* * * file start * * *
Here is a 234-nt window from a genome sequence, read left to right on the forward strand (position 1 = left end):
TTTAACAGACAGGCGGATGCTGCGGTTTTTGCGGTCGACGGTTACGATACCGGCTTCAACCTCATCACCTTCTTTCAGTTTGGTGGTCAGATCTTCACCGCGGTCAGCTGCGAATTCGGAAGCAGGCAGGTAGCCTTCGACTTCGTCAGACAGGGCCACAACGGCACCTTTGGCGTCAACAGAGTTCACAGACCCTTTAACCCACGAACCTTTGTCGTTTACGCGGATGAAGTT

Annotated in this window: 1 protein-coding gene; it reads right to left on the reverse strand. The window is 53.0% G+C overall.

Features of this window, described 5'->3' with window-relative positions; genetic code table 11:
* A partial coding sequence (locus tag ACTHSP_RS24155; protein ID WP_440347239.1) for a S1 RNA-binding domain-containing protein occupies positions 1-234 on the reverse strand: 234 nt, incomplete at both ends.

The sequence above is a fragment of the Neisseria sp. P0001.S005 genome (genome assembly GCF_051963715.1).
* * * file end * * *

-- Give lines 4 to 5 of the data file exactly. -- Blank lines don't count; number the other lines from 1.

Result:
Features of this window, described 5'->3' with window-relative positions; genetic code table 11:
* A partial coding sequence (locus tag ACTHSP_RS24155; protein ID WP_440347239.1) for a S1 RNA-binding domain-containing protein occupies positions 1-234 on the reverse strand: 234 nt, incomplete at both ends.